Brazil’s President Jair Bolsonaro ordered investigation into vaccine contamination allegations

Written by Staff Writer

The top court in Brazil has opened an investigation into claims made by President Jair Bolsonaro on Wednesday that vaccines or medical instruments were contaminated during his military career.

Speaking at a rally of his supporters in the state of Minas Gerais, Bolsonaro urged Brazilians to take up a movement initiated by Brazil’s former president Luiz Inacio Lula da Silva, accusing the state of indoctrinating babies with an “egoistic rhetoric” that prevented them from taking care of themselves.

“In the past few days, three classmates of mine tested positive for Zika, had developed AIDS and became infected with gonorrhea,” Bolsonaro said. “What a dirty trick. Because we vaccinate … we can poison the child. It’s a lie!”

However, the National Health Surveillance Agency (ANNA) said in a statement on Thursday that of all the children in the state who were vaccinated with poliomyelitis B, one of the three, who is now pregnant, tested positive for Zika in a 2013 case. The test was done because their mother had been pregnant at the time and was considered at risk, the ANNA statement said. The baby’s mother tested negative for the virus.

Bolsonaro, who took office in January, reportedly proposed his idea during a speech in Bareliri, Bali, where he met with nearly 200 federal and state representatives from the Brazilian Utopia Party.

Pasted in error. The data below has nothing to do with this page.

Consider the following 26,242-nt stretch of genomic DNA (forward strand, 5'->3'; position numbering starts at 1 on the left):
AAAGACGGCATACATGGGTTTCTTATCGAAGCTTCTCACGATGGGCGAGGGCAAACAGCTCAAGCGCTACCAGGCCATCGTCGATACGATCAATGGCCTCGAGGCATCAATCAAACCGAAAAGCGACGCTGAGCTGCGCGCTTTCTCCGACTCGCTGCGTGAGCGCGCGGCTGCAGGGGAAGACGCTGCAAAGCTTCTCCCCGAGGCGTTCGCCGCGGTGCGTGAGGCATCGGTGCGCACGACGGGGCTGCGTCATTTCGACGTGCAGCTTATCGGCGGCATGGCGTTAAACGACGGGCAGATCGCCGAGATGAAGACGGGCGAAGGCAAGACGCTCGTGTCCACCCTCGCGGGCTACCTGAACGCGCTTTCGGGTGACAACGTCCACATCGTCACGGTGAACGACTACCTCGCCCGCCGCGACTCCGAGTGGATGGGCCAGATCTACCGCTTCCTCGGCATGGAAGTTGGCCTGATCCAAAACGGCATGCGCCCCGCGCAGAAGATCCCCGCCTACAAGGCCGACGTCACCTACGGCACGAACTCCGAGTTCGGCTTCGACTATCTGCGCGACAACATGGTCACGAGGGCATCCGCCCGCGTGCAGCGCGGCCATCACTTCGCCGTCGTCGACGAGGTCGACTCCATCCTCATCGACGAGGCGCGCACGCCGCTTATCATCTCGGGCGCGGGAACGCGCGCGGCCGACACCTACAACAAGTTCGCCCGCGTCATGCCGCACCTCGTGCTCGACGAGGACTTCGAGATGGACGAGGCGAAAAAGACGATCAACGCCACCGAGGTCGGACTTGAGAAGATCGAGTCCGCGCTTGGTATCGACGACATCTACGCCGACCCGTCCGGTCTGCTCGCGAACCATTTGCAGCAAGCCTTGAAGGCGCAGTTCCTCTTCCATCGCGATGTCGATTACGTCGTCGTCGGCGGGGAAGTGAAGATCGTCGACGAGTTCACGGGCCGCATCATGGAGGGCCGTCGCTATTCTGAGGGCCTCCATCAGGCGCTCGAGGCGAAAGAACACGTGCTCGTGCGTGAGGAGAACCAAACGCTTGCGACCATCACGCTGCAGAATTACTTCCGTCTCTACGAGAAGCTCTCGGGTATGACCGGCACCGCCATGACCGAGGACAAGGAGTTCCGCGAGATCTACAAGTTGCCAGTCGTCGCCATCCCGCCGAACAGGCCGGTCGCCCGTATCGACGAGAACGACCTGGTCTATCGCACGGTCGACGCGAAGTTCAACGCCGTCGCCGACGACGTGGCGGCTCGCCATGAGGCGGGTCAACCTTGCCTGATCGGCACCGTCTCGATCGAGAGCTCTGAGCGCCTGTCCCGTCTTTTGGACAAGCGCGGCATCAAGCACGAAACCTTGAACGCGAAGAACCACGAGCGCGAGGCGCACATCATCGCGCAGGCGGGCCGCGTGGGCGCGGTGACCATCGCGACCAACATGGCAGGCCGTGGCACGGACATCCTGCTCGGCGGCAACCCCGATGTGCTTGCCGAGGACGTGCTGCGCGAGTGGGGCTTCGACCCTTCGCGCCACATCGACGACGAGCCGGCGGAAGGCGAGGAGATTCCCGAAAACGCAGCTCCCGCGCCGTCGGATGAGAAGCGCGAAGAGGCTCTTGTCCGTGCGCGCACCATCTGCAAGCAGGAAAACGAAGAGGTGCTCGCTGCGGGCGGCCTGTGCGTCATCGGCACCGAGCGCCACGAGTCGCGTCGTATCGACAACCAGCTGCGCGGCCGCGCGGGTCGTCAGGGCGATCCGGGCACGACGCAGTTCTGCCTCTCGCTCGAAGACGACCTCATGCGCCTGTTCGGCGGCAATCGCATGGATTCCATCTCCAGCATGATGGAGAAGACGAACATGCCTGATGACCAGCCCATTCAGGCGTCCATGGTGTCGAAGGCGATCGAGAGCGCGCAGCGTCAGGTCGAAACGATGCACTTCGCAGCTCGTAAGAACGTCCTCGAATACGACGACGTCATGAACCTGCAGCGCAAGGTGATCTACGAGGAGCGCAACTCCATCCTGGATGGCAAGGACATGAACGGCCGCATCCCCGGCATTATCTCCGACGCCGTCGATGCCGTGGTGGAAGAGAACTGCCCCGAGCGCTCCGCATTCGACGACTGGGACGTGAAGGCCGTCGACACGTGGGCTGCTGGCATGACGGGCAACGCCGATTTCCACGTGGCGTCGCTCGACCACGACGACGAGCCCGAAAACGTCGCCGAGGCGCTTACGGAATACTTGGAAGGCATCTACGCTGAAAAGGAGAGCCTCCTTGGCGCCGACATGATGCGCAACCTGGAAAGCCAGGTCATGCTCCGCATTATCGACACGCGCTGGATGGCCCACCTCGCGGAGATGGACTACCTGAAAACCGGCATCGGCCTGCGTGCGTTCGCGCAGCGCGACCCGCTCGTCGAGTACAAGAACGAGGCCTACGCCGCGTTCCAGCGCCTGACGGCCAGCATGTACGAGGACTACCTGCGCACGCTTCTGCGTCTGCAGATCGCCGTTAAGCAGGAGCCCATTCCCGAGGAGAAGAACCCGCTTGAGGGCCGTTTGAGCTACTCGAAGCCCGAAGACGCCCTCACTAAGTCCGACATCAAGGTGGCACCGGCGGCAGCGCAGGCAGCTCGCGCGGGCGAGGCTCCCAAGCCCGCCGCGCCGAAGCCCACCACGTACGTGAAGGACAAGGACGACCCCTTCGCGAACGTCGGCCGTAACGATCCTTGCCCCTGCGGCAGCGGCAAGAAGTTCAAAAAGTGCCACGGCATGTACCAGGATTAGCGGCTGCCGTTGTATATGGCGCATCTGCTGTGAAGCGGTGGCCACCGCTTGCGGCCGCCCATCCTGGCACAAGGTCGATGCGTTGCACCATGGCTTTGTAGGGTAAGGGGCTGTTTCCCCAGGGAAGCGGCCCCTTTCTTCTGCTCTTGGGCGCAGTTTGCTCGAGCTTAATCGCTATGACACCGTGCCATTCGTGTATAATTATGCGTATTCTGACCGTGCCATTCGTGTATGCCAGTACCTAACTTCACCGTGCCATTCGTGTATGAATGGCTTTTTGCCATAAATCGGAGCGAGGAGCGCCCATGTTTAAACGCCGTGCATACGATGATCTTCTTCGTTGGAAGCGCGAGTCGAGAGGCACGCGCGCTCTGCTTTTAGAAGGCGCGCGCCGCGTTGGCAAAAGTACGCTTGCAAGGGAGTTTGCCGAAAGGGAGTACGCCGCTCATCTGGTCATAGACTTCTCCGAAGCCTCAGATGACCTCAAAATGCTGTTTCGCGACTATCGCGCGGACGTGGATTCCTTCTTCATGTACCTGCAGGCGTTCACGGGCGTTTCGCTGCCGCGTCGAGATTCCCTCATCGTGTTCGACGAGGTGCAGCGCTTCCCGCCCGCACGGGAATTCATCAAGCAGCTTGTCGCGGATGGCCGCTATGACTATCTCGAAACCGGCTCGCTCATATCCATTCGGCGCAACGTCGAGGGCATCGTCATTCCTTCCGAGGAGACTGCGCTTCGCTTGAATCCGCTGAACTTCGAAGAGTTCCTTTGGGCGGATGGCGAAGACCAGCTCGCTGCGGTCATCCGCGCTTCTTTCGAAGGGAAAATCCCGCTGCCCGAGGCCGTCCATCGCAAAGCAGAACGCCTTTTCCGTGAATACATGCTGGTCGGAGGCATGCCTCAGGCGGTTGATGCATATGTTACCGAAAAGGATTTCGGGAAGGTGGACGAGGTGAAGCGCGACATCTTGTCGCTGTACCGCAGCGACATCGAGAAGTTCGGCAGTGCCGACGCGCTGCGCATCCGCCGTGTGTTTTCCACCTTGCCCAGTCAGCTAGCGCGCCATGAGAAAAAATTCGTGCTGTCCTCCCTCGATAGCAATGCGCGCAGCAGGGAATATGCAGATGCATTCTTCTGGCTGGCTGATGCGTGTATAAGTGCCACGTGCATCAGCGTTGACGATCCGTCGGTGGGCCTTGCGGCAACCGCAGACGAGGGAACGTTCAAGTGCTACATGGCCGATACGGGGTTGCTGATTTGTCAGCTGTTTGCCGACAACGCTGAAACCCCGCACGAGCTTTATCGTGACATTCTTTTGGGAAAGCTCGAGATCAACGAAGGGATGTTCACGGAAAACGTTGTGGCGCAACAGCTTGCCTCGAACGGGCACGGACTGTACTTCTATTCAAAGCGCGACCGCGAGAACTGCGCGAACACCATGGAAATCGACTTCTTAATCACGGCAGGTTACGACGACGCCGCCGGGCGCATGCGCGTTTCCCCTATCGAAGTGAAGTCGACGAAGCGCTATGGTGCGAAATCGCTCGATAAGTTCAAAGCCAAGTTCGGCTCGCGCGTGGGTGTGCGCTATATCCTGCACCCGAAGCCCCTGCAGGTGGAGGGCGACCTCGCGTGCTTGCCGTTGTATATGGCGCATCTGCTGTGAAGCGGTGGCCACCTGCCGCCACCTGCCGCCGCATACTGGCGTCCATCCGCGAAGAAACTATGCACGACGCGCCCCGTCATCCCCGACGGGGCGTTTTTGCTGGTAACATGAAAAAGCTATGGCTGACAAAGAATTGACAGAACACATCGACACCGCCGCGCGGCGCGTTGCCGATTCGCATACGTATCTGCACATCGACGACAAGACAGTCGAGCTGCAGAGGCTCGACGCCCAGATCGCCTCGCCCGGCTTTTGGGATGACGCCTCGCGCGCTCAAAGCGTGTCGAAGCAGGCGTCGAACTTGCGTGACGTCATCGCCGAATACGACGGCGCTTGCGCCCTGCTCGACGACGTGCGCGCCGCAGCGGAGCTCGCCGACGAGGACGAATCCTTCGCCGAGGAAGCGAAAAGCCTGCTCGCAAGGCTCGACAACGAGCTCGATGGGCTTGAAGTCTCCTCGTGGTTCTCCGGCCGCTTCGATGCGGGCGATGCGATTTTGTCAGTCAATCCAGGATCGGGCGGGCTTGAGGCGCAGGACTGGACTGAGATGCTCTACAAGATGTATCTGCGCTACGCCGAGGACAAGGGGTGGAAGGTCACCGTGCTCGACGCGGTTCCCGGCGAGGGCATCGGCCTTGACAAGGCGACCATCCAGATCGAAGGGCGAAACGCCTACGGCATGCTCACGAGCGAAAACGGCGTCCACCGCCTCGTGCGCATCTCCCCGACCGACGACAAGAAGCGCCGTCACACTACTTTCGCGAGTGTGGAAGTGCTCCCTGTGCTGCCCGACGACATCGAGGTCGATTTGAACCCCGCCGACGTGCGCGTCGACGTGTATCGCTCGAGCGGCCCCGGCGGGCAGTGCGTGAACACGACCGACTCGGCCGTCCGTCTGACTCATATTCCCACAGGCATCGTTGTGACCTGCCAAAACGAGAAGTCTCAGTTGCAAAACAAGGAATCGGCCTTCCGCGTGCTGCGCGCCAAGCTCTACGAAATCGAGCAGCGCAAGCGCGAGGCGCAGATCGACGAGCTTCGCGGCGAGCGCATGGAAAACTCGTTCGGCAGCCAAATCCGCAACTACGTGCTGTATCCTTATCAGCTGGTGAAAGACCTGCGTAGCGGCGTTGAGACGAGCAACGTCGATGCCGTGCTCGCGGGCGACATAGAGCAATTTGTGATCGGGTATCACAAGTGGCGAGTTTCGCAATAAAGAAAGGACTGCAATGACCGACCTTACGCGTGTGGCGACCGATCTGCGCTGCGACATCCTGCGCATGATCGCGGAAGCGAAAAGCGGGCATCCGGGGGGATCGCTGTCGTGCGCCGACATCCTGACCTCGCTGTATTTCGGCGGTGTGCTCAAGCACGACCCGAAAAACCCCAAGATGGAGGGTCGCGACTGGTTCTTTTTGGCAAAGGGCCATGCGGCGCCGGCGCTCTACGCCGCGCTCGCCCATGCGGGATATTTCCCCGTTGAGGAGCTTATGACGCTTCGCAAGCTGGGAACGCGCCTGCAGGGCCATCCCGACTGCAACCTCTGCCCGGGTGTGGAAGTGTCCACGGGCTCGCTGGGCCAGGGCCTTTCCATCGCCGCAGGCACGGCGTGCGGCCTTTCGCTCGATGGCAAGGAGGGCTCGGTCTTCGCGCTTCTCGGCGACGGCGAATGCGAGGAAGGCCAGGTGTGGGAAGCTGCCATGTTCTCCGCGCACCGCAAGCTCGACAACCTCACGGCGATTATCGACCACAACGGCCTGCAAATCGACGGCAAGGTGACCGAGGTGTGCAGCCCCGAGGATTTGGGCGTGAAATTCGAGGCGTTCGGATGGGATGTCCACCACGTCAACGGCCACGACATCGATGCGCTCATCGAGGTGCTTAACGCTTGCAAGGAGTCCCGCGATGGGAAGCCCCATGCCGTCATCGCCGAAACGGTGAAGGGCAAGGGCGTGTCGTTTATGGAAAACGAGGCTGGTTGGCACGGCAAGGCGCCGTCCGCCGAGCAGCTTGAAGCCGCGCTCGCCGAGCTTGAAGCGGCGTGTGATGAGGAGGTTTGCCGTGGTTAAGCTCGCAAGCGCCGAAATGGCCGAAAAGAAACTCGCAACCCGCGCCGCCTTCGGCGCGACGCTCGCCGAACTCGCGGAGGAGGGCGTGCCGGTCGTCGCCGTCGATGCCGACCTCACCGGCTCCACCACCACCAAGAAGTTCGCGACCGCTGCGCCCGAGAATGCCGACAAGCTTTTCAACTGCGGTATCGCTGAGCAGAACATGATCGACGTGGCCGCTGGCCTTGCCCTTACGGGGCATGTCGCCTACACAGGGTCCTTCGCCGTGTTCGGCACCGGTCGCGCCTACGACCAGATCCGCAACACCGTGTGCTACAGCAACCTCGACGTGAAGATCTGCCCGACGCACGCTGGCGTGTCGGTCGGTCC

The plan to inoculate children against “immorality” and Zika, and “break the fascist oligarchy,” came under fire from political opponents during a speech in Brasilia in July, but was quickly made clear Bolsonaro did not propose a tax hike.

Two weeks ago, in the run-up to the election, Bolsonaro compared vaccinations to “bloodsucking” mosquitoes and his rivals, saying they threatened democracy.

“One thinks that children like me were vaccinated, surely against measles, mumps and rubella?” Bolsonaro said. “I was vaccinated against Zika, but it turned out that I was not, because every time the EVAP test comes out, it turns out I wasn’t vaccinated against it.”

Last month, the Brazilian Health Ministry recommended immunizing a class of preschoolers in Minas Gerais state against rubella following claims that infant DNA had been mixed with adult DNA in a vaccine used for preventing a rare brain condition.

“The risk was low, it could not be considered a risk,” Minister of Health Alexia Ventura said. “Nevertheless, the risk was real. If it had been a mosquito-borne disease, it would have impacted the lives of these children.”

Federal Health Minister, Marcelo Castro, said the vaccines used in the Minas Gerais state inoculation were produced by a private company.

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